Sunday, 16 March 2014

Busy, Busy, Busy....

Busy, Busy, Busy...

Having taken a week off of work, every day so far has been a garden day.


Two weeks ago I had 3 tonne of manure delivered, on top of the two trailer loads I gathered myself from the side of the road, then the other day another 3 tonne turned up. I must have the best part of 7 tonnes of fresh manure steaming away. The first 2 trailer loads I gathered was spread directly onto 2 vegetable beds which I hope will have rotted enough by mid may to plant in.

Normally I'd pile manure up and leave it until well rotted by a few weeks ago I found a discarded potato from last year sprouting and growing well deep within my old manure heap. The potato will have been thrown there when the heap was fresh and although the heap steamed away for weeks and shrunk in size by half the lack of horse wee and the fact the temperature didn't climb too high means I needn't wait for the manure to totally break down before planting in. This'll make life far easier and I'll only use the old heap for mulching and immediate planting. All the new manure can go onto beds which will be planted later in the year.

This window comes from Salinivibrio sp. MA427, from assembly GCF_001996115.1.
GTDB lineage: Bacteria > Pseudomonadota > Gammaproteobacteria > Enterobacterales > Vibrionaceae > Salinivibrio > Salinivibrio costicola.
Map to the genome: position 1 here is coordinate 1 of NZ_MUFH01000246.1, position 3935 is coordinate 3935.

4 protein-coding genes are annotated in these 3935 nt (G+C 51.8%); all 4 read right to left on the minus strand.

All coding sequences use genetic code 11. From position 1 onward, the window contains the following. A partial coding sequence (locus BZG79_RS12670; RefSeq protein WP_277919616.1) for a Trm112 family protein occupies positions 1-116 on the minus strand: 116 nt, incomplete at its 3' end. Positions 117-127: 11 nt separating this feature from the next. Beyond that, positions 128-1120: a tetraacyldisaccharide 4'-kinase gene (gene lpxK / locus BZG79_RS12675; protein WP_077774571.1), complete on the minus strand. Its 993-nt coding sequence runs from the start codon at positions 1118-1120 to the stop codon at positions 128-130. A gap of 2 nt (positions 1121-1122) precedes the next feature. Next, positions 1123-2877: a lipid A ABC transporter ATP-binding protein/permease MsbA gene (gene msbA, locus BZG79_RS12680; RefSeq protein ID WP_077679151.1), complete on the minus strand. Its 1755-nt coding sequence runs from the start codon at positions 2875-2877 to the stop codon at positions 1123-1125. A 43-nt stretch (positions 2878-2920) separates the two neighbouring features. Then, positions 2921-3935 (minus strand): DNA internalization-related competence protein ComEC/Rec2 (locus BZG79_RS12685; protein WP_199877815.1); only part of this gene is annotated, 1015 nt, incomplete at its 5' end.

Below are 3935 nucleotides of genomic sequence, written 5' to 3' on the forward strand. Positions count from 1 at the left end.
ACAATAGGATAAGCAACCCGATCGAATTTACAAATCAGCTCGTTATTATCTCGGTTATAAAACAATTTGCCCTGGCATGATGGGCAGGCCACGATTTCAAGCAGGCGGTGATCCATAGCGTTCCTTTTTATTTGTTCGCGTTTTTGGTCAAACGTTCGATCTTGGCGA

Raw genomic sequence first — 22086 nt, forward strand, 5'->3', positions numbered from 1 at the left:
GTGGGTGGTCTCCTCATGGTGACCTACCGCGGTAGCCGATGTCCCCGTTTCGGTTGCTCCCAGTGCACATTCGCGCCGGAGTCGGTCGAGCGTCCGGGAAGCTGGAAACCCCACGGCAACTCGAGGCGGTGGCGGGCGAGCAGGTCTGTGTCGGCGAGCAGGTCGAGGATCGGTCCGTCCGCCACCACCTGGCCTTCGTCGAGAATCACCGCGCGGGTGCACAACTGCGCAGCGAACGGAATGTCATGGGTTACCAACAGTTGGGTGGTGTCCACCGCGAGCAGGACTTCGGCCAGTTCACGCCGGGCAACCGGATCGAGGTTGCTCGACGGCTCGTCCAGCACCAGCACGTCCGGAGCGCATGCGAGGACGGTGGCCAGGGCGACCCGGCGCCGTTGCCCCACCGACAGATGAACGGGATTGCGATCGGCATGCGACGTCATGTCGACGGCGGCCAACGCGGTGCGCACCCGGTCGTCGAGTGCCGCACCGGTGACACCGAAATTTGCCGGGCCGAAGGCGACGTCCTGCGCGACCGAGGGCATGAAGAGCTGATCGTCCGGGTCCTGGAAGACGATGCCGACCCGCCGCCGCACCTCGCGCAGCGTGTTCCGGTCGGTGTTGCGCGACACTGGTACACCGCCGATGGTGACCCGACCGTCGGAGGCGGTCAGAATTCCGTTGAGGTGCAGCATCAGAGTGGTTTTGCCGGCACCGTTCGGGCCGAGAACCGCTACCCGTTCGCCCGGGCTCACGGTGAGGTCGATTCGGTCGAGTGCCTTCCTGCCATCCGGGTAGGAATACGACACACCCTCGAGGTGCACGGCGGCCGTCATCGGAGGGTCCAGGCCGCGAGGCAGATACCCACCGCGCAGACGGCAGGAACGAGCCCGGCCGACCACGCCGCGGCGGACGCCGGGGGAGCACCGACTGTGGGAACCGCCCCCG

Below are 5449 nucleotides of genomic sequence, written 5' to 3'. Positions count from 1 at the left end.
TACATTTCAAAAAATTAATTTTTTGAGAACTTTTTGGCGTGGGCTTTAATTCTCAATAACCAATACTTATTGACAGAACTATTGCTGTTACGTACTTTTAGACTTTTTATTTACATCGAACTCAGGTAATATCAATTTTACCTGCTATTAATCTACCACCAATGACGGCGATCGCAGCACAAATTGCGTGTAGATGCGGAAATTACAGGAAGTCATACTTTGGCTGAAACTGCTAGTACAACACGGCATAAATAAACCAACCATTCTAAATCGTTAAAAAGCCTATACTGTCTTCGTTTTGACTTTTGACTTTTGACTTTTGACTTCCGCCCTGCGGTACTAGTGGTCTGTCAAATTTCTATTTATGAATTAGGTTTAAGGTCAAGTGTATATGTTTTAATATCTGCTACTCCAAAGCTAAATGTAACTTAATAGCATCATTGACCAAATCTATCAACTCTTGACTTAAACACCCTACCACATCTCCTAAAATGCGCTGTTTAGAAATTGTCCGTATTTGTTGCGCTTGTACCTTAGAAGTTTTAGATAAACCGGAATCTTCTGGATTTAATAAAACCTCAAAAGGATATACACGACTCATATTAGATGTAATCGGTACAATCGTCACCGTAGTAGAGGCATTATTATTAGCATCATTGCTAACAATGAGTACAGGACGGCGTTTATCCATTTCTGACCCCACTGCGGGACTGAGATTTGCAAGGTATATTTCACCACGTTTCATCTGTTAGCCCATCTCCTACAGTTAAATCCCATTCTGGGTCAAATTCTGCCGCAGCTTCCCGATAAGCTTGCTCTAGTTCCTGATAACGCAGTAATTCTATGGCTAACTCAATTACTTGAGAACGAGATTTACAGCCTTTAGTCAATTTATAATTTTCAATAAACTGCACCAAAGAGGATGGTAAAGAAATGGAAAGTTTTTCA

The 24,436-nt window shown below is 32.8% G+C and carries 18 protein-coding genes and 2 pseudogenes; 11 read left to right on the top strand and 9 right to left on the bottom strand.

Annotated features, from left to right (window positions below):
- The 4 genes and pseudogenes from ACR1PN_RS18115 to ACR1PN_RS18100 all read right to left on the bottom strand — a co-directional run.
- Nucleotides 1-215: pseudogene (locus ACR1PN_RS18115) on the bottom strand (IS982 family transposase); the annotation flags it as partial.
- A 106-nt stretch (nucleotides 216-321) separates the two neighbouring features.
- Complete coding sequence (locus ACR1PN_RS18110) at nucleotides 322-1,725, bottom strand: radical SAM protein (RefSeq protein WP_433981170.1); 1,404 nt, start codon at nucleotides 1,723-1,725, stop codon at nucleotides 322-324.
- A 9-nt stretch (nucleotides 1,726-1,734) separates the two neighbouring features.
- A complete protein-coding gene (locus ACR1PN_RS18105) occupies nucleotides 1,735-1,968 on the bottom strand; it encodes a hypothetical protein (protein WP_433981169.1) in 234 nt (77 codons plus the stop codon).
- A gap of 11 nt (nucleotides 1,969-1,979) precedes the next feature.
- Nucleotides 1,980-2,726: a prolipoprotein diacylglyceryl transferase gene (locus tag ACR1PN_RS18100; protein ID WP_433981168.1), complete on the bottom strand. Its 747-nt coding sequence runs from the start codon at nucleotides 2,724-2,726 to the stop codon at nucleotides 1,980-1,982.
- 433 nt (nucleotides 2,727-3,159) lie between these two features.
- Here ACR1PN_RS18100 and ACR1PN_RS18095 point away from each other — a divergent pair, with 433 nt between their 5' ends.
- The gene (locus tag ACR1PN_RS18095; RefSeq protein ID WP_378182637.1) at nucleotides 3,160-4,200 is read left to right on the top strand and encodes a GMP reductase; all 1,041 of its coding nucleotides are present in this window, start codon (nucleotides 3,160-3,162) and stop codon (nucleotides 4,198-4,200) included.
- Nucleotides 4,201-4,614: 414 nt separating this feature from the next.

Spreading fresh manure and allowing it to break down in the bed for a few months allows me to prepare the new vegetable beds in a different way, I hope. Rather than taking the top grass layer off then digging the clay soil, breaking it up and mixing with manure I'm hoping that I can simply churn up the grass and churn the next foot deep and place 2 foot deep manure on the top to suppress the weeds but also a couple of months for the manure to wash down into the gaps left by churning. The worms can do the rest.